E-AL)ATION +ETHODS* I. -7 SS!3"1* 4",9 • 1ost activities can!will be done in the classroom. 8ou will have occasional homeworkK • -lass!homework activities-assignments may be in a variety of formats. Spe""in and rammar count on ALL assi nments0 • +f absent, it is the student/s responsibility to make arrangement with the instructor for making up or for completion of the activity-assignment. N"&*2""9S • Student is re%uired to keep all notes and class activities in a spiral notebook. &*S&S and >)+??*S • &o ensure that you understand the material, there will be periodic %uizzes and tests in a variety of formats. 0,":*-&S • *ach %uarter will have at least one ma1or pro'ect assigned. 0ro'ects will be covering the ma'or topic of the %uarter, such as Lbut not limited toM credit, banking, investing and financial markets. 4 ,1 )0S • 4arm ups are re%uired *;*,8 ( 8. 4arm ups must be completed immediately upon entering the classroom, while the computer is booting up- not @ or DA minutes into class. &hese will be checked randomly and graded.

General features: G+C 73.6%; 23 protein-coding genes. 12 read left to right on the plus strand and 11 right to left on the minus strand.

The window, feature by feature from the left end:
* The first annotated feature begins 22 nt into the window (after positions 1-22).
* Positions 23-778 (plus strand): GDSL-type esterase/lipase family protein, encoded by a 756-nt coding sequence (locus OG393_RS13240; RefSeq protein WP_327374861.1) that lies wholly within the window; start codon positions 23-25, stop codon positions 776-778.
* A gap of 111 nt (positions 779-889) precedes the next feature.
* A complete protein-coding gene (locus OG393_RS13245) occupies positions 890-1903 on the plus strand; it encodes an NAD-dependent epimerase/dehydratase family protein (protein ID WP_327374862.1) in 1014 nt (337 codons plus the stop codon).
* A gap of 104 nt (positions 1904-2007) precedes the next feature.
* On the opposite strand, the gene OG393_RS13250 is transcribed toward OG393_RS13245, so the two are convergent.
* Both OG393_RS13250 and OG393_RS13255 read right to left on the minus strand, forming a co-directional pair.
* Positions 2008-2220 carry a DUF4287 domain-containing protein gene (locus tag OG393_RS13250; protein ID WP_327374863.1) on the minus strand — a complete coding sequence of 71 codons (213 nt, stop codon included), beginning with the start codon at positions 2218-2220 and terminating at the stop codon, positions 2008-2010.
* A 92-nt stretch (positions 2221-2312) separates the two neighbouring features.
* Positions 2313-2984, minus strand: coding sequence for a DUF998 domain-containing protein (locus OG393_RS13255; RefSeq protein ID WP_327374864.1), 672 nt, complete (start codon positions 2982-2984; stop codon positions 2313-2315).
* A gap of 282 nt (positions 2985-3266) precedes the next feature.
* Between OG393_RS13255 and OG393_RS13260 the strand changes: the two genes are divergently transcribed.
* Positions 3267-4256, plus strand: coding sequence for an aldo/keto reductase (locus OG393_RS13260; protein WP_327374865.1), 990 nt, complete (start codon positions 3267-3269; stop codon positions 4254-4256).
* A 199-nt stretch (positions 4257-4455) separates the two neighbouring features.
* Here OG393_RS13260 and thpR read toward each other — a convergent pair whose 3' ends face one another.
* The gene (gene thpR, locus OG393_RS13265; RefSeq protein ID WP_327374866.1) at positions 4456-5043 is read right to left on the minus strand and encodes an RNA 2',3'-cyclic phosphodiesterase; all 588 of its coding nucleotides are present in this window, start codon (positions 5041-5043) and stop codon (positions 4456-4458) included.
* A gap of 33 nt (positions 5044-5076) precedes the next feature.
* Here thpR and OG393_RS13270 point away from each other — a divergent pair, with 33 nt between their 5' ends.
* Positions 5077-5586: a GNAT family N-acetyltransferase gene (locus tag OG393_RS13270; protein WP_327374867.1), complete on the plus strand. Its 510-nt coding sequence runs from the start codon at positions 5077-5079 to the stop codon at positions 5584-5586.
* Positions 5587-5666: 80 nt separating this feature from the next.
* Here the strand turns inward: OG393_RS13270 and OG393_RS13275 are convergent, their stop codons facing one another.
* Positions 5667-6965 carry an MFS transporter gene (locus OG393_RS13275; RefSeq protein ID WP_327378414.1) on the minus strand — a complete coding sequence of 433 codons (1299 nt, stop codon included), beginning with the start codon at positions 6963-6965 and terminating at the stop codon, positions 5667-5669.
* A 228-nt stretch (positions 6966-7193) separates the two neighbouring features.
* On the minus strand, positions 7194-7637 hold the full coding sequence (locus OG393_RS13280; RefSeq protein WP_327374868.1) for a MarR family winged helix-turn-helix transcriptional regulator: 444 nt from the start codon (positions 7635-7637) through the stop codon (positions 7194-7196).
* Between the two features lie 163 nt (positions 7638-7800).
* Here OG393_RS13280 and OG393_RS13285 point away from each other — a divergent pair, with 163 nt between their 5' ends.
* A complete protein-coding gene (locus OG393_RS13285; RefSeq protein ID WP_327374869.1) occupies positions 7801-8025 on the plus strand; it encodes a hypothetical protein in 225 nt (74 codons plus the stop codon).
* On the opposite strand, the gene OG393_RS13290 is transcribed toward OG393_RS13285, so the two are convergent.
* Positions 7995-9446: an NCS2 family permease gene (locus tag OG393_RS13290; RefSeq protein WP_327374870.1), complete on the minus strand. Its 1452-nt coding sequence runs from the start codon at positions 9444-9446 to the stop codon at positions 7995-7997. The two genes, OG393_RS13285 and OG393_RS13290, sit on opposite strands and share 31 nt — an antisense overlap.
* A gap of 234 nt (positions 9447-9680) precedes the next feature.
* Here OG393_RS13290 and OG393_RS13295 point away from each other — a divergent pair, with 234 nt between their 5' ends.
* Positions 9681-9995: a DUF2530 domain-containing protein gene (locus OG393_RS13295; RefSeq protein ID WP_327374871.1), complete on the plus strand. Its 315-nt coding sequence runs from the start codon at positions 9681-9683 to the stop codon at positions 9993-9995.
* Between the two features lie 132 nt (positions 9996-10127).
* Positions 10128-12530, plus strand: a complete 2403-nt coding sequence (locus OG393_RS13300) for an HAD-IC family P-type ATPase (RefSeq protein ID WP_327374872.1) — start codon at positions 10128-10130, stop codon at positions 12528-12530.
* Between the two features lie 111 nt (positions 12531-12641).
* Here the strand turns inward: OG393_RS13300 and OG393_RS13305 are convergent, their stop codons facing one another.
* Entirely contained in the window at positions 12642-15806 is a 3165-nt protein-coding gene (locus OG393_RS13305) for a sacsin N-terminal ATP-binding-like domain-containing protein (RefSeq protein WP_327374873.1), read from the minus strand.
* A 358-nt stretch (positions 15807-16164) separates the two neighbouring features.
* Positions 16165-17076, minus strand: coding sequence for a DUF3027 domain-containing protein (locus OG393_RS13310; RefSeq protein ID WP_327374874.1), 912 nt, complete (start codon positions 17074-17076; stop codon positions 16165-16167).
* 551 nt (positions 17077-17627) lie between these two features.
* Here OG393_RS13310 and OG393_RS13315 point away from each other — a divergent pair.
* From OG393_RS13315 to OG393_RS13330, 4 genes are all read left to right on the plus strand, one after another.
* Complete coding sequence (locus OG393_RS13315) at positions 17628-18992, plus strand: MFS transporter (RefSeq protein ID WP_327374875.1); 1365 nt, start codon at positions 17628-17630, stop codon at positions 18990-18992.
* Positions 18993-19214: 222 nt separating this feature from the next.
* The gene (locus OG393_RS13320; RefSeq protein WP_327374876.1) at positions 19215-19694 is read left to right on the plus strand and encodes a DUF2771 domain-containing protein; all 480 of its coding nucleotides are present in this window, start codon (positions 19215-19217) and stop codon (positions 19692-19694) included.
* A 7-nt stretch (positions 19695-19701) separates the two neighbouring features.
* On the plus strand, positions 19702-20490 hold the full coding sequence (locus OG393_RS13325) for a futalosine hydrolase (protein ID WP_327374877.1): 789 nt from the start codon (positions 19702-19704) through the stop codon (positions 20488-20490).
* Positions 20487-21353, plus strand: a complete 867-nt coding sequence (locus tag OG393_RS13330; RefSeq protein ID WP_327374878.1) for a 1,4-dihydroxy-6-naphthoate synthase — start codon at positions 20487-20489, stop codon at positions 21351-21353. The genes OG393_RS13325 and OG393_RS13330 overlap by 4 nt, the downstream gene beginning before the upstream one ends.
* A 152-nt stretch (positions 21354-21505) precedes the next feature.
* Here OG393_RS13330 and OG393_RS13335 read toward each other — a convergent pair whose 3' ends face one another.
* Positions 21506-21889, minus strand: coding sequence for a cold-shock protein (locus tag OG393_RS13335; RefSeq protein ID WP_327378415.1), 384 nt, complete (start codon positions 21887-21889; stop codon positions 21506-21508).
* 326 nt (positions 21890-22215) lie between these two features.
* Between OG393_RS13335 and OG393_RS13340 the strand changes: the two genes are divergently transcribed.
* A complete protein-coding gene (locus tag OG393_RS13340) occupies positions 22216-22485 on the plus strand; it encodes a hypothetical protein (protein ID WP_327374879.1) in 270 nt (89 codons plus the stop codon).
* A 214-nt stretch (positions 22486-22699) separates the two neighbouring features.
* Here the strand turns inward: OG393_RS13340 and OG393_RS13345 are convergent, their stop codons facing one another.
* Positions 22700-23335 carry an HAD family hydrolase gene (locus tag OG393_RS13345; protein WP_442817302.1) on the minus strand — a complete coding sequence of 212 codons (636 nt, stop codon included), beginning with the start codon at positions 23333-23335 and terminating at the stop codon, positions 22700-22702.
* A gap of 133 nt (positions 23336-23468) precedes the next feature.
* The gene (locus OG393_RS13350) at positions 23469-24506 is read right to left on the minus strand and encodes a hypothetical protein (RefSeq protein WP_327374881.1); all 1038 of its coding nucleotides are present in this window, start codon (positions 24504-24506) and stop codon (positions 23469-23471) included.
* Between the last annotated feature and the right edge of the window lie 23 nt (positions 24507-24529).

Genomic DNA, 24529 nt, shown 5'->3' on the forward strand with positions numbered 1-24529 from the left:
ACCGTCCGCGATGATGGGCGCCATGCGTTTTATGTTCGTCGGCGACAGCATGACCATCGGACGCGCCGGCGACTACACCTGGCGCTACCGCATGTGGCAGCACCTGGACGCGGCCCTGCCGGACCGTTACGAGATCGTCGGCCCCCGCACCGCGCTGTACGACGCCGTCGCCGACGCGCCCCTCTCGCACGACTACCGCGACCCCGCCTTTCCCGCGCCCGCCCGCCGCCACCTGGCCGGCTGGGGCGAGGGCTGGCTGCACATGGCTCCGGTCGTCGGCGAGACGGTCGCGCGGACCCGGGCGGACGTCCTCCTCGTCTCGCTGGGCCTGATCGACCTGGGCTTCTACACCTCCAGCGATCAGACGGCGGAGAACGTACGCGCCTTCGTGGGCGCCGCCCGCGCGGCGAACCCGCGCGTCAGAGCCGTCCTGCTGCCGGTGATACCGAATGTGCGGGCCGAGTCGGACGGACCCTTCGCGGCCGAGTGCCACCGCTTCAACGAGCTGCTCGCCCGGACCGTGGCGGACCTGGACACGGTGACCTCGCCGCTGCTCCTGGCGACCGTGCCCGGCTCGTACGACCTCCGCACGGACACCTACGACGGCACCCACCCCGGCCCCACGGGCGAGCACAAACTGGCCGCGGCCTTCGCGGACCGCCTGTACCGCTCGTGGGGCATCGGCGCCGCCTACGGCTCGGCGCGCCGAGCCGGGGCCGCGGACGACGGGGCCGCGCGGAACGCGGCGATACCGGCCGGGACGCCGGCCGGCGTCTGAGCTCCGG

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CLASSROO+ R)LES* &his class revolves around the principle of: RECIPROCAL RESPECT ll students are to exhibit respect toward all things in the classroom. &his includes the teacher, fellow students, and e%uipment. +f you respect others you will in turn earn respect toward yourself. D. C. N. O. @. J. 2* 0,"10& 2* 0"S+&+;* 2* 0"7+&* 2* 0,*0 ,*( 2* 0,"()-&+;* 2* 0,".*SS+"N 7 • • • • *ach student will be responsible for the condition of his!her computer assigned for class use. ,eport any damage to the computer at the beginning of class. 0roper language must always be used. *ating and drinking are not permitted. ll general school rules apply to this class.